Unreleased Elliott Smith track shared in aid of Planned Parenthood

Bon Iver, St Vincent, Foo Fighters and Chvrches have already contributed to the project

An unreleased Elliott Smith track has been unveiled as part of a campaign in aid of Planned Parenthood, 14 years after the cult singer-songwriter’s death in 2003.

Artists including Foo Fighters, St Vincent, CHVRCHES and Bon Iver have already contributed to the compilation of 7-inch singles, alongside comedians Jenny Slate, Margaret Cho and Janeane Garofalo, who offered exclusive spoken word recordings to the project.

On Facebook, Planned Parenthood explained: “Lawmakers with extreme views are working hard to shut down Planned Parenthood. If they succeed, millions of Americans will lose access to basic health services, including STD testing and treatment, birth control, and life-saving cancer screenings.

“7-inches for Planned Parenthood is a response to this threat. This curated series of 7-inch vinyl records is being made by a group of people who believe that access to health care is a public good that should be fiercely protected. Do we know there’s a joke in the name? We do. We hope the title evokes the rich history of 7-inch vinyl records as a medium for protest music and resistance.”

Each track is released digitally before being compiled into a limited edition 7-inch box set. The hitherto-unheard live version of Smith’s ‘Pretty (Ugly Before)’ forms part of the initiative, and was made available digitally yesterday (May 5).

Pretty (Ugly Before) [Live at Largo]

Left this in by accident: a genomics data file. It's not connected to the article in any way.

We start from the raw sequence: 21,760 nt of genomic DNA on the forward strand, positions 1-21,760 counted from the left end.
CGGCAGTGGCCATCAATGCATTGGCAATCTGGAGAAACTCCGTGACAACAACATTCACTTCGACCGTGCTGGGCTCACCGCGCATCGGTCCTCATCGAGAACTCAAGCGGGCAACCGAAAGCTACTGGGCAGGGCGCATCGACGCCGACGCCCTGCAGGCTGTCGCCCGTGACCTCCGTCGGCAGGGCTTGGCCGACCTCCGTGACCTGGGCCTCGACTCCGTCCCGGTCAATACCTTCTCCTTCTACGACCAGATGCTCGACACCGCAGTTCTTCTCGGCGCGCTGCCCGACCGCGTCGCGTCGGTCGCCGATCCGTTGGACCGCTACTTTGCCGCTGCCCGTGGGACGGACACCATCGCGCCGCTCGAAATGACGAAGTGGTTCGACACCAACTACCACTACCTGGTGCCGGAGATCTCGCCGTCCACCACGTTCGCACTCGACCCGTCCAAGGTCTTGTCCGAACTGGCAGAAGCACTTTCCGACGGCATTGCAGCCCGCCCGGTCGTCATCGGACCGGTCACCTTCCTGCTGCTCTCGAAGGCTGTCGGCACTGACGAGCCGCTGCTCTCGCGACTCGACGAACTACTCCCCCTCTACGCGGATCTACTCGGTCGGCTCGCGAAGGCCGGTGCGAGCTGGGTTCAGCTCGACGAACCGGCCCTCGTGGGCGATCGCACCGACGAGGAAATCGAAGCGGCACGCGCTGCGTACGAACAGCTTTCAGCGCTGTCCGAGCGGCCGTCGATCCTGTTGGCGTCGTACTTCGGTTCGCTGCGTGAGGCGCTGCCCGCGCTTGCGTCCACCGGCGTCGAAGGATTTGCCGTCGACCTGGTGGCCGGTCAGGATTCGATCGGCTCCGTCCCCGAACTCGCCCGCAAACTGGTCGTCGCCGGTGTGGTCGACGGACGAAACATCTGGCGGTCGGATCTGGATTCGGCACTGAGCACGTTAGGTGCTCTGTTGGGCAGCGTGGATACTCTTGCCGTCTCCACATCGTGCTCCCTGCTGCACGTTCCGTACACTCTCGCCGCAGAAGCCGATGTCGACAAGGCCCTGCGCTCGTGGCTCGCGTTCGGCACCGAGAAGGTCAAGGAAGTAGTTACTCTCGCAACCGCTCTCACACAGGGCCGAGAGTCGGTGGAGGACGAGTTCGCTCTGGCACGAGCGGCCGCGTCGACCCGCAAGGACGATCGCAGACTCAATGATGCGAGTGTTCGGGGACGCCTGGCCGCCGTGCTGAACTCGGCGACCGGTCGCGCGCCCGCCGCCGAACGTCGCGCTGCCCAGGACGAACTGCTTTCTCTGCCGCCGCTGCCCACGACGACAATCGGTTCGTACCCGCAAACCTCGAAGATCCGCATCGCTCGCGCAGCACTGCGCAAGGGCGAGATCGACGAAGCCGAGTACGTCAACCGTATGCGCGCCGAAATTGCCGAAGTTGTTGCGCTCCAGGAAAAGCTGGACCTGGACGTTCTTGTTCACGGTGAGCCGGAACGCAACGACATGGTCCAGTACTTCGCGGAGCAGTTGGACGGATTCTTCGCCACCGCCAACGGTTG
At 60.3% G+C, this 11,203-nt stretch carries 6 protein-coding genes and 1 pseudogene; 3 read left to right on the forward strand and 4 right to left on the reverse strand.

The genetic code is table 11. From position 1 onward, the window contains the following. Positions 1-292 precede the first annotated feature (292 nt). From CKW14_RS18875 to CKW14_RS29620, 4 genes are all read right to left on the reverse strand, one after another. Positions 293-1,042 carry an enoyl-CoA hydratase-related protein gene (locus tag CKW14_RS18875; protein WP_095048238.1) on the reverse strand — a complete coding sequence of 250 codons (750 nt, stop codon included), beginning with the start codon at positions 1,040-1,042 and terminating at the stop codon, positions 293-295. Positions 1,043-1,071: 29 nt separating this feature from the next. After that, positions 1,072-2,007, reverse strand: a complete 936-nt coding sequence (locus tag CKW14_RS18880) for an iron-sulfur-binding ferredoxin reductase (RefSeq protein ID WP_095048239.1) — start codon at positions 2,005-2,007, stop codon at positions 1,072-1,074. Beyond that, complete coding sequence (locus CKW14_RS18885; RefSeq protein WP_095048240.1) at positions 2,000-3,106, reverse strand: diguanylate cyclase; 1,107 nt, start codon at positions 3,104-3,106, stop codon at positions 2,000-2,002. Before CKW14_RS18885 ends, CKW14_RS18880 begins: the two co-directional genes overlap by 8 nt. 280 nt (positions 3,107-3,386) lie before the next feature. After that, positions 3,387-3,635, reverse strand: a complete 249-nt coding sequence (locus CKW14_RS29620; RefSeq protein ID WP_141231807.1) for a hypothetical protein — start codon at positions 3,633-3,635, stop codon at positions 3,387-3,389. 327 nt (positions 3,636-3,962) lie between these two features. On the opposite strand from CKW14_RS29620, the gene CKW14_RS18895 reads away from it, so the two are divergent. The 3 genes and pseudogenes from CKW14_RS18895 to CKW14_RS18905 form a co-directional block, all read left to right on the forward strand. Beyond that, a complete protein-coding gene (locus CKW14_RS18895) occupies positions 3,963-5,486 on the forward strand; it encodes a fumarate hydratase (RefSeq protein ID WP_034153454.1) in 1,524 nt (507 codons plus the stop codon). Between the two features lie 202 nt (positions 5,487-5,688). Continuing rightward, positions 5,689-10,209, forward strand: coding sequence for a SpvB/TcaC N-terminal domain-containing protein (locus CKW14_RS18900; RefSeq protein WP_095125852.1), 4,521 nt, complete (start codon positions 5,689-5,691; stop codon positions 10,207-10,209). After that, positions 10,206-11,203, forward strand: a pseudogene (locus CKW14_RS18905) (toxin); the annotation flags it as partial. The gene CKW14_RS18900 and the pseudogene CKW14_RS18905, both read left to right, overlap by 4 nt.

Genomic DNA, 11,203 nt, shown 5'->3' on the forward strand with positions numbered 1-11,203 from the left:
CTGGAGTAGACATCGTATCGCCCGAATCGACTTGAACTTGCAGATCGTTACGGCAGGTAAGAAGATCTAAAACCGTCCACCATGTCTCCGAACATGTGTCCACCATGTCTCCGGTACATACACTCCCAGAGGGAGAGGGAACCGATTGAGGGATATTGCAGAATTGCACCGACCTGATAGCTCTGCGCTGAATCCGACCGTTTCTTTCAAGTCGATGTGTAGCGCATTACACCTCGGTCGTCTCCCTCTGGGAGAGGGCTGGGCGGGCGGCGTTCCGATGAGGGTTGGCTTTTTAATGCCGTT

Pretty (Ugly Before) [Live at Largo], an album by Elliott Smith on Spotify

This version of ‘Pretty (Ugly Before)’ was recorded in 1999, five years before it appeared on his posthumous album ‘From a Basement on the Hill’.

Smith’s estate shared a statement alongside the release: “Elliott did and said many things in his life that showed his commitment to the principles that Planned Parenthood stands for, including equal rights for all, affordable and accessible access to healthcare, and a woman’s autonomy over her body.”

The statement continues: “He was an outspoken feminist (evidenced not only by his actions and countless conversations with friends and family, but also by his culminating college thesis written in spring of 1991 entitled “Toward a Post-Structuralist Feminist Jurisprudence”). He went out of his way to play for or otherwise contribute to charitable causes. For these reasons, and so many more, Elliott’s family has no doubt that he would feel very proud to be part of this project.”

It is believed to be the first time he ever played the song live, according to Mark Flanagan, who owns Largo, the LA venue the track was recorded in with Jon Brion. He wrote: “Jon [Brion] happened to be at Largo that night and he and Elliott sequestered themselves in my tiny upstairs office and he played us the song. I found this cassette recording among the many cassette recordings I have of his shows from almost 20 years ago and can think of no better place for it to find it’s way to all kind people who support girls young and older in our world.”